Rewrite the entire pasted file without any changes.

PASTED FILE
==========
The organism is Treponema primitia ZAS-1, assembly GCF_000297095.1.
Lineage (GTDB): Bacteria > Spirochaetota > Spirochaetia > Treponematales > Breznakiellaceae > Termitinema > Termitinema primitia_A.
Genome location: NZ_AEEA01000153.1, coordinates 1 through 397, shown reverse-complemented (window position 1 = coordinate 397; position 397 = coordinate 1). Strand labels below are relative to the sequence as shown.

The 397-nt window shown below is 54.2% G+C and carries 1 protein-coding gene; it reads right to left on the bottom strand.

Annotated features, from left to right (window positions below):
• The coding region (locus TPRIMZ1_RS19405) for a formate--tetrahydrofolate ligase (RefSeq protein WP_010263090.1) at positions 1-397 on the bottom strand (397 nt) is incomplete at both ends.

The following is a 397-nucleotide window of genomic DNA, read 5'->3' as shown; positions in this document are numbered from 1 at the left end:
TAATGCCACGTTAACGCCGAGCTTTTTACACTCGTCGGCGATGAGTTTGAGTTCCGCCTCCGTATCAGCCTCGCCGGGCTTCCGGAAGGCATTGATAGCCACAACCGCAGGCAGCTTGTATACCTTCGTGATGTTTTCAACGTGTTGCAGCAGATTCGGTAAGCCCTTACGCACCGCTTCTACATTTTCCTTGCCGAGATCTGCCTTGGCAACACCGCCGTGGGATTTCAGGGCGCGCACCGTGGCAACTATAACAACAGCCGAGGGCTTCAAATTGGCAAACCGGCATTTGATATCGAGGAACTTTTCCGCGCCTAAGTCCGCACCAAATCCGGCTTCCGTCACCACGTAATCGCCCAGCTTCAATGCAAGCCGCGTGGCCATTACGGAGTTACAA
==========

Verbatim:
The organism is Treponema primitia ZAS-1, assembly GCF_000297095.1.
Lineage (GTDB): Bacteria > Spirochaetota > Spirochaetia > Treponematales > Breznakiellaceae > Termitinema > Termitinema primitia_A.
Genome location: NZ_AEEA01000153.1, coordinates 1 through 397, shown reverse-complemented (window position 1 = coordinate 397; position 397 = coordinate 1). Strand labels below are relative to the sequence as shown.

The 397-nt window shown below is 54.2% G+C and carries 1 protein-coding gene; it reads right to left on the bottom strand.

Annotated features, from left to right (window positions below):
• The coding region (locus TPRIMZ1_RS19405) for a formate--tetrahydrofolate ligase (RefSeq protein WP_010263090.1) at positions 1-397 on the bottom strand (397 nt) is incomplete at both ends.

The following is a 397-nucleotide window of genomic DNA, read 5'->3' as shown; positions in this document are numbered from 1 at the left end:
TAATGCCACGTTAACGCCGAGCTTTTTACACTCGTCGGCGATGAGTTTGAGTTCCGCCTCCGTATCAGCCTCGCCGGGCTTCCGGAAGGCATTGATAGCCACAACCGCAGGCAGCTTGTATACCTTCGTGATGTTTTCAACGTGTTGCAGCAGATTCGGTAAGCCCTTACGCACCGCTTCTACATTTTCCTTGCCGAGATCTGCCTTGGCAACACCGCCGTGGGATTTCAGGGCGCGCACCGTGGCAACTATAACAACAGCCGAGGGCTTCAAATTGGCAAACCGGCATTTGATATCGAGGAACTTTTCCGCGCCTAAGTCCGCACCAAATCCGGCTTCCGTCACCACGTAATCGCCCAGCTTCAATGCAAGCCGCGTGGCCATTACGGAGTTACAA